- Subject Matter Experts - Engineers and data scientists who can diagnose and solve issues.
With clearly defined responsibilities, team members can execute the response plan without confusion, even under pressure.
During the diagnosis phase, the team diagnoses the scope, impact, and cause of the incident. A key aspect of this phase is escalating the issue to the appropriate severity level based on business impact. Examples of severity levels include:
- Sev 5 - Minor issue, fixed later. No user impact.
- Sev 4 - Some degradation to internal tools. Minimal user impact.
- Sev 3 - Significant degradation to internal tools. Notable user impact.
- Sev 2 - Partial outage of customer-facing services. High user impact.
- Sev 1 - Complete outage of critical services. Extreme user impact.
For a company like Uber, for example, data incidents that prevent the pricing algorithm from functioning properly could easily escalate to Sev 1 given the potential millions in lost revenue per hour. Appropriate severity levels allow the team to escalate and pull in resources as needed.
During the resolution phase, the team implements changes to resolve the root cause identified during diagnosis. For data teams, this can involve steps like:
- Rolling back dbt model changes
- Rerunning failed extractions
- Restarting Airflow tasks
- Backfilling tables to correct missing data
- Setting up fallbacks
Monitoring should be used to confirm resolution and verify that the appropriate business metrics have been restored.
During the closure step, the team documents the incident and identifies process improvements. The focus should be on learning rather than assigning blame. Post-incident analysis helps strengthen capabilities like monitoring, documentation, and runbooks that reduce the likelihood and impact of future incidents.
Example of data incident at a health tech company
Jake’s team at a health tech company team relies on the timely delivery of clinical and financial data from various third-party vendors to power their analytics platform. One day, Jake notices that the latest claims data from one of their largest vendors has not arrived on schedule.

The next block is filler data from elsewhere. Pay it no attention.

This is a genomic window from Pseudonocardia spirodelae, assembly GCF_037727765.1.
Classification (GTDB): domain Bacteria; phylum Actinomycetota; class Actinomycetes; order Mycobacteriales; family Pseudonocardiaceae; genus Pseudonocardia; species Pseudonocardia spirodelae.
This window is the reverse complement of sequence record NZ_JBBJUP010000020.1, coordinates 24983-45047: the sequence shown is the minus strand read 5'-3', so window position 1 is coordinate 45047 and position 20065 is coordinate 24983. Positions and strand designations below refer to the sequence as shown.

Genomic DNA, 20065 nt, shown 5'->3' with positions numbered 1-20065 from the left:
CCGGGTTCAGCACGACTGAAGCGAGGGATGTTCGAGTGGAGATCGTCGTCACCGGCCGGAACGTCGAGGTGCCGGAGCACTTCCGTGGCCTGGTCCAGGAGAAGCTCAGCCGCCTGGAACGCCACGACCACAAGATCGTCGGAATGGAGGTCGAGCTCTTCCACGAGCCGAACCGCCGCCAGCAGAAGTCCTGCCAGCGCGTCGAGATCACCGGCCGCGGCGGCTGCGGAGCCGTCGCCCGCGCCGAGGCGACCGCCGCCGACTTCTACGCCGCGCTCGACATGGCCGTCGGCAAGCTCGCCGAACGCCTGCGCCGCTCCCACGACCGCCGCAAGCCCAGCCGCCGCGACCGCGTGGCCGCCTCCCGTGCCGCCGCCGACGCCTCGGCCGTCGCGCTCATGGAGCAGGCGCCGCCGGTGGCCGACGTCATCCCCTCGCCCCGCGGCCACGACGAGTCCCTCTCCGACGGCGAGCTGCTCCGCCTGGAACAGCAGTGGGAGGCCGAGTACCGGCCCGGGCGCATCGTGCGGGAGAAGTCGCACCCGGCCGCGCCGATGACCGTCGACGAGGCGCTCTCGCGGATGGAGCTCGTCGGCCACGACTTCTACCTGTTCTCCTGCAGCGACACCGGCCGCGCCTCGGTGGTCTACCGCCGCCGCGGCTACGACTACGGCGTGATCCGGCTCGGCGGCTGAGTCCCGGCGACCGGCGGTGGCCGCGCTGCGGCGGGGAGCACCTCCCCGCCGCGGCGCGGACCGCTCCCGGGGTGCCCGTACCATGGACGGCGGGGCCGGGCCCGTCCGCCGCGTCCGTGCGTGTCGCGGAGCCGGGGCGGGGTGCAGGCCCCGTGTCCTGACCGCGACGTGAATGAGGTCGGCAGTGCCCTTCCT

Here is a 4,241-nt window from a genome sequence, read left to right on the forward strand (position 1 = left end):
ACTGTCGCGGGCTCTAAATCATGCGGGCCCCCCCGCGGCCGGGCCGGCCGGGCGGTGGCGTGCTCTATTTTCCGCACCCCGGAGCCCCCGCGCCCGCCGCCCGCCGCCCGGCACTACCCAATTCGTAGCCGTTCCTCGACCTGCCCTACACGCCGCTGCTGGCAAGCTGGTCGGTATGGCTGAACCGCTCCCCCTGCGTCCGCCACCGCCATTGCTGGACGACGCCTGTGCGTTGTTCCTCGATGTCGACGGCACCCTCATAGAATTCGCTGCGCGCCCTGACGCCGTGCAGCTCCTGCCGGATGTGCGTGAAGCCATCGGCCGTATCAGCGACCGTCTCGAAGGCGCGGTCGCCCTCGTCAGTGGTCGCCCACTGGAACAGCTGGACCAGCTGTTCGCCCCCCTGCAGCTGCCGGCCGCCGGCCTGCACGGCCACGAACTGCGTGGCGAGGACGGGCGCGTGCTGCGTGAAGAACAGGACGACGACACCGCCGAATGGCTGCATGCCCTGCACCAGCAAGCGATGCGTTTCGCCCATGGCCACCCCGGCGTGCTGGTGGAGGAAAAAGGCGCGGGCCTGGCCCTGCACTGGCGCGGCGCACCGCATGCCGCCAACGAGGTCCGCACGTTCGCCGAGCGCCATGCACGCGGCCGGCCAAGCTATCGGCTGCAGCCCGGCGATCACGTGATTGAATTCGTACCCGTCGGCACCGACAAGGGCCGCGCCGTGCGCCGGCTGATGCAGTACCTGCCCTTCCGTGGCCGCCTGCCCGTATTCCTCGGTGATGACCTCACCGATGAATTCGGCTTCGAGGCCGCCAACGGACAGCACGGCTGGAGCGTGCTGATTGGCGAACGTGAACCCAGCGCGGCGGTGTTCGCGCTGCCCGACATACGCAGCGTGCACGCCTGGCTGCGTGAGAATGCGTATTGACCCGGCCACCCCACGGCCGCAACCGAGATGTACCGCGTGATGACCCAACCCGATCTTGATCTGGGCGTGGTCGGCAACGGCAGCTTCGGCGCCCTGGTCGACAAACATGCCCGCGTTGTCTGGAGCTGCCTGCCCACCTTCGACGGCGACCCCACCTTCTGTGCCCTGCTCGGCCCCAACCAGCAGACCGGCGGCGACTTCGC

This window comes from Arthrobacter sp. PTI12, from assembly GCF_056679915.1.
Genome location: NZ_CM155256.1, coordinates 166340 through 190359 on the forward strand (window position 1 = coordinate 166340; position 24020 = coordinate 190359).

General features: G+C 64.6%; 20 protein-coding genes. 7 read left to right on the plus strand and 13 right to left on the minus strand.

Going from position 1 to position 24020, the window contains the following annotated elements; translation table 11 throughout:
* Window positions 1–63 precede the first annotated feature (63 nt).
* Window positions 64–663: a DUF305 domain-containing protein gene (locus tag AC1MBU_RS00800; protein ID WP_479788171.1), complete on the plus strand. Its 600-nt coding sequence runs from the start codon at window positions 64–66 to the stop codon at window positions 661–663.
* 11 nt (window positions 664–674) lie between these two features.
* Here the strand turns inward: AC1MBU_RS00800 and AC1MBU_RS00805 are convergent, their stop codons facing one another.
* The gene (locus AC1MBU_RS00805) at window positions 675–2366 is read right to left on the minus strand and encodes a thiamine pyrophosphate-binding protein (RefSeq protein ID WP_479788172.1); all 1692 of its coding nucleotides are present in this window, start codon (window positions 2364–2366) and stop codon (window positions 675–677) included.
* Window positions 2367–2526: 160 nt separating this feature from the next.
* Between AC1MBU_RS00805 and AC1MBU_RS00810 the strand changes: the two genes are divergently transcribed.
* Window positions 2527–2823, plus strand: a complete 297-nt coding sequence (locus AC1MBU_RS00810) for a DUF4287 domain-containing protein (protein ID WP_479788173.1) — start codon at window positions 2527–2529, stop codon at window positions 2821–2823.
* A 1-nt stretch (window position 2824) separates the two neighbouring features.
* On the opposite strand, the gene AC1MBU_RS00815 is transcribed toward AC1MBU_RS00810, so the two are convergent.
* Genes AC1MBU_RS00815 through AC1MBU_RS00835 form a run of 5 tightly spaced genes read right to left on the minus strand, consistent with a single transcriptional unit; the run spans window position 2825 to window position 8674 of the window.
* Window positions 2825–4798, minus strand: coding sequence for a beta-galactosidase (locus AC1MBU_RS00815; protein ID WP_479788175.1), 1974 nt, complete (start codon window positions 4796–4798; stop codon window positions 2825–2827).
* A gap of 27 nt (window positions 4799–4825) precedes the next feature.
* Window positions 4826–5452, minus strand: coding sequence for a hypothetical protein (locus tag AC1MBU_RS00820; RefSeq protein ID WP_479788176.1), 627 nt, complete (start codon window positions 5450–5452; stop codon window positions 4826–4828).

Jake has monitoring and alerting set up to notify if daily claims files are not delivered within a 2 hour window of the expected time. This allows rapid detection of a potential issue.
Seeing the alert, Jake assembles an incident response team including the data analyst who wrote the ETL responsible for the claims data pipeline, a data engineer familiar with the vendor's API, and himself as incident commander.
The team first confirms that the missing data is only impacting the claims data, and that other sources are updating as expected. They check the vendor's API logs and see errors indicating connection issues on the vendor side. Based on the magnitude of the claims data and the number of downstream reports impacted, they classify this as a Severity 2 incident.
Jake contacts his counterpart at the vendor to escalate the connection issue. Meanwhile, the data engineer manually reruns the data pipeline on stale claims data, after having verified that this would be acceptable for the machine learning models; he also adds a warning on the executive dashboards telling them that there has been a vendor outage.
Once claims data is back up to date, the incident is resolved. Jake's team documents the incident and actions taken for future reference. This might include an auto-fallback to stale data when appropriate.
An incident response process can enable data teams to promptly detect issues, mobilize the right personnel, diagnose the problem, implement fixes, and capture learnings - ultimately minimizing disruption to data consumers. As data teams increasingly borrow principles from software teams, incident management and response is one that shouldn’t be skipped.